@Mauvis – I’ve used those techniques as well, thanks for mentioning the etc/hosts file. That’s a great solution, especially for Macs where you can run Fiddler. I’d also echo that Tamper Data is useful for Firefox, but since it only is available for Firefox, leaves a large portion of the A-grade browsers to still investigate in another way. That’s why I like Fiddler: I can do it all on one box (a PC, of course). :)

  4. Fiddler! Funny, I just featured it on a recent post myself, and I did find out about Fiddler from a fellow webdev at Y!.

    I use it on my windows test machine, and have been looking for a Mac OSX version as well. I took a look at paros which should be cross-platform (seeing as it’s Java) and looks like it can do somewhat the same things, but it wouldn’t work for me.

  5. The shareware application Charles is a full featured proxy-based web debugging tool. Written in Java, Charles runs the same on Mac OS X and Linux as it does Windows. Charles feature set is very similar to Fiddler’s with some neat additions including native AMF decoding, DNS spoofing (no more etc/hosts file editing!), bandwidth throttling, automatic browser proxy configuration, and a built-in reverse proxy server to just name a few additional features.

    I highly recommend Charles as it has saved me countless hours by quickly diagnosing tricky HTTP issues like multiple 301/302 redirects and cross-domain Flash problems. It’s well worth the shareware registration cost.

  6. I haven’t tried it much, but the Charles Proxy is similar to Fiddler, and works on Windows, Mac OS X, and Linux.

  7. I like ‘Charles Web Debugging Proxy’ more than Fiddler, it’s really powerful and cross-platform…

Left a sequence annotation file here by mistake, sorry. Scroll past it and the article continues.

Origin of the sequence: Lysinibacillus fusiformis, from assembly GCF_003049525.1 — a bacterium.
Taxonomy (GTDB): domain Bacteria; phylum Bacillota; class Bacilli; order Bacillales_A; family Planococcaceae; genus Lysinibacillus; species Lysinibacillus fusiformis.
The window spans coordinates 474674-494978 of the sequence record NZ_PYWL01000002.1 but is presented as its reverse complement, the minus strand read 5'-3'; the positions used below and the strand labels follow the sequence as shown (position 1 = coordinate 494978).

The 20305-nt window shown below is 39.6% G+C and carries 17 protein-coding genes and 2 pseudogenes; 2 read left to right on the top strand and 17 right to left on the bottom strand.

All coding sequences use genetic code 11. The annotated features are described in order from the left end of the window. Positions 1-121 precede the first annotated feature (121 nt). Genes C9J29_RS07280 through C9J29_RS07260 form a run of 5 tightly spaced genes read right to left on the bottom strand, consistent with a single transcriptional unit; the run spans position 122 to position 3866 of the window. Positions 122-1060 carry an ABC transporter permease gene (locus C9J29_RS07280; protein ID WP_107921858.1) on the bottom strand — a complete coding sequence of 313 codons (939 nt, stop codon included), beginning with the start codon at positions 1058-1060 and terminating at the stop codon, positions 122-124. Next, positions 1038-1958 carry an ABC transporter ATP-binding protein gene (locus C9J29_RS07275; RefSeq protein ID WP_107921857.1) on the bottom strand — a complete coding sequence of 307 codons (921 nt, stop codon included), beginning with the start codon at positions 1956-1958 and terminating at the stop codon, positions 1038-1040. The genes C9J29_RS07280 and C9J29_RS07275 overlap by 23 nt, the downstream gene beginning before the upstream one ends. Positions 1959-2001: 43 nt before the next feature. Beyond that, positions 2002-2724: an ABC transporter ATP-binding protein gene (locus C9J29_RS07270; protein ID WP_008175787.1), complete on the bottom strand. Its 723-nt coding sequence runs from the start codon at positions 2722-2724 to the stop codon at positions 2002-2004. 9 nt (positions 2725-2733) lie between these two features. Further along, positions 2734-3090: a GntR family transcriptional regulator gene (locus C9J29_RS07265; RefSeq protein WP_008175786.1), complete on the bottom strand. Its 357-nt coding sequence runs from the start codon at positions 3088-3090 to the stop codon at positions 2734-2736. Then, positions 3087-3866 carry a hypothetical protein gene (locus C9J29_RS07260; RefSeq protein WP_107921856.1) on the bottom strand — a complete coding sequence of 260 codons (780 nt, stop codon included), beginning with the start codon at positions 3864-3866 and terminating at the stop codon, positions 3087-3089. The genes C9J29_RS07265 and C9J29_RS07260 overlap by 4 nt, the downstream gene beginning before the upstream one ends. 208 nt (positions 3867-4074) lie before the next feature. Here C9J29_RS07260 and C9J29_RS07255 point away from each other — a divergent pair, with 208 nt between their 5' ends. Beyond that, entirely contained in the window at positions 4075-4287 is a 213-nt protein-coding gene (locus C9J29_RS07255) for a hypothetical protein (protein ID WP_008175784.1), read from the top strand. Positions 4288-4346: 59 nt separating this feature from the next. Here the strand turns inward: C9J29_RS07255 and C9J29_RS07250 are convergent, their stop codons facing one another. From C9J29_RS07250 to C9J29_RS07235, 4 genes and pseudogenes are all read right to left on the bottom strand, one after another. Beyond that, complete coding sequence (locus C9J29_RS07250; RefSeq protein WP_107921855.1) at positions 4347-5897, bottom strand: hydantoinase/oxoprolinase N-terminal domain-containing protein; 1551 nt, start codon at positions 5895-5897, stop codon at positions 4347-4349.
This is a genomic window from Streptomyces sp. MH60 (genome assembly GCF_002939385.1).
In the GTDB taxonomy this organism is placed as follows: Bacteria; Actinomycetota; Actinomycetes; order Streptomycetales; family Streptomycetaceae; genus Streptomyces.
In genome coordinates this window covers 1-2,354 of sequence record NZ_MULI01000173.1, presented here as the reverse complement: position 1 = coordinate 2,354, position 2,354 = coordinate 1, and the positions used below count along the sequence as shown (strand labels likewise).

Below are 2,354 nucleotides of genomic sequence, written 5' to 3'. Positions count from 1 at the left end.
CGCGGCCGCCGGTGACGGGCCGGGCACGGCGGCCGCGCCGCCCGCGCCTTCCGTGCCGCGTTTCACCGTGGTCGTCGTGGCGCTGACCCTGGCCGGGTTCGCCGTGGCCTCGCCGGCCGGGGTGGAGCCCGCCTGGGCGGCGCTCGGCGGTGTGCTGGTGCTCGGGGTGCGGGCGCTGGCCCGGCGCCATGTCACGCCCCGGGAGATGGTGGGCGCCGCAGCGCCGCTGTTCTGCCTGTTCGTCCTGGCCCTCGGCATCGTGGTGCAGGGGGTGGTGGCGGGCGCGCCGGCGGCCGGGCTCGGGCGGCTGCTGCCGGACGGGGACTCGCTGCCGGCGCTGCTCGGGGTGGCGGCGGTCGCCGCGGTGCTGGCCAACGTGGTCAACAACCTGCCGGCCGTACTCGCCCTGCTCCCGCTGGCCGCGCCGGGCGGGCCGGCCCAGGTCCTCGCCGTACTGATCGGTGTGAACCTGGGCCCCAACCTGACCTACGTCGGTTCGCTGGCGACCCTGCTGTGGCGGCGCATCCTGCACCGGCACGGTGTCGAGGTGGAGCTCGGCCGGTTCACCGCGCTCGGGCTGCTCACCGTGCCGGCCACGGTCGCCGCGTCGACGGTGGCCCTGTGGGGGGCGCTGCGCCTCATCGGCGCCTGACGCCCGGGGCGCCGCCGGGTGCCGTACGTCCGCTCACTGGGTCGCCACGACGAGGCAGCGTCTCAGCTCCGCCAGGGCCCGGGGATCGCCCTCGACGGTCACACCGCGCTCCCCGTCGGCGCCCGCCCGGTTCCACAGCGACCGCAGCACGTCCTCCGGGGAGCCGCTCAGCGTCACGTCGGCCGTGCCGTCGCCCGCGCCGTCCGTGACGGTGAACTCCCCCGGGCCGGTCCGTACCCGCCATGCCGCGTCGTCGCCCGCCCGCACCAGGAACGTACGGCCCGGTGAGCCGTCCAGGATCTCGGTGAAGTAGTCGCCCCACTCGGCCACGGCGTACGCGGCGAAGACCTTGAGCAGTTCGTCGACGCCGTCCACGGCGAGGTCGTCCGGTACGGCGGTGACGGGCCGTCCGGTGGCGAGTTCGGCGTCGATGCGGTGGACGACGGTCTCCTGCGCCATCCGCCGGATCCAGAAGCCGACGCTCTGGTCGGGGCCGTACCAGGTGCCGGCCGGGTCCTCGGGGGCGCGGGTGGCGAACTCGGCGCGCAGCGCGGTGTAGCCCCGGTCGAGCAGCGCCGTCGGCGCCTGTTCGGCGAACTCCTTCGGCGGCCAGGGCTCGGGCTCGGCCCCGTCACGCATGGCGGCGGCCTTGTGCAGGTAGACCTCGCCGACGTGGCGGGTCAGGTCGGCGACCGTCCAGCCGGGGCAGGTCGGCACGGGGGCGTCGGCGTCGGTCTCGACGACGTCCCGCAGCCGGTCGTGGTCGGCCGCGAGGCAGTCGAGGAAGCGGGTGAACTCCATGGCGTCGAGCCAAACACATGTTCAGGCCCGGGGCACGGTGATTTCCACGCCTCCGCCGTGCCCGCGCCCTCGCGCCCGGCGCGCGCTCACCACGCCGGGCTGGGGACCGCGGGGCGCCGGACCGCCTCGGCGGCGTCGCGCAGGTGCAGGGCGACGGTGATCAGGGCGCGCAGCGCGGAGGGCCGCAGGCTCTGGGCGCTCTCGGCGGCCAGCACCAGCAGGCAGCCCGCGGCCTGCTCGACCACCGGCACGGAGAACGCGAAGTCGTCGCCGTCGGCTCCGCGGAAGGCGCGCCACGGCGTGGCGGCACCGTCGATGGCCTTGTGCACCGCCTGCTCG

8. Wireshark has a Mac OS/X version, or so it says. Sorry, I’m not a Mac person.

  9. Thanks to those who suggested Charles–I’m giving it a whirl on my personal machine and it looks quite robust!

    Really funky icon though.

  10. Fiddler comes with an “automatic proxy configuration” file. Fiddler rewrites this file when it opens and closes, so that it routes traffic through Fiddler when Fiddler is running, but doesn’t reference Fiddler when Fiddler is not running. Using this file is a much easier way to configure firefox to use fiddler, as you can configure it once and then just click “reload” when you want to change configurations.

  11. When I switched to infosec (webappsec) from s/w dev several months ago, I was pleasantly surprised that there are a few mature man-in-the-middle proxies that can do what Fiddler can, namely: WebScarab, Paros, burp. All are java based, and very much popular in real webapp vulnerability assessment activities by the actual hacker teams, ‘ethical’ or not. Try it, you might find them useful even for development.

  12. I should probably mention (since folks are still going to this post) that Fiddler now includes a Firefox add-on (called FiddlerHook). Manual configuration of Firefox’s proxy settings is no longer required; simply use the status bar panel to attach/detach from Fiddler.

  13. Thanks much on this wonderful piece! It has saved hours of many folks with whom I shared this info.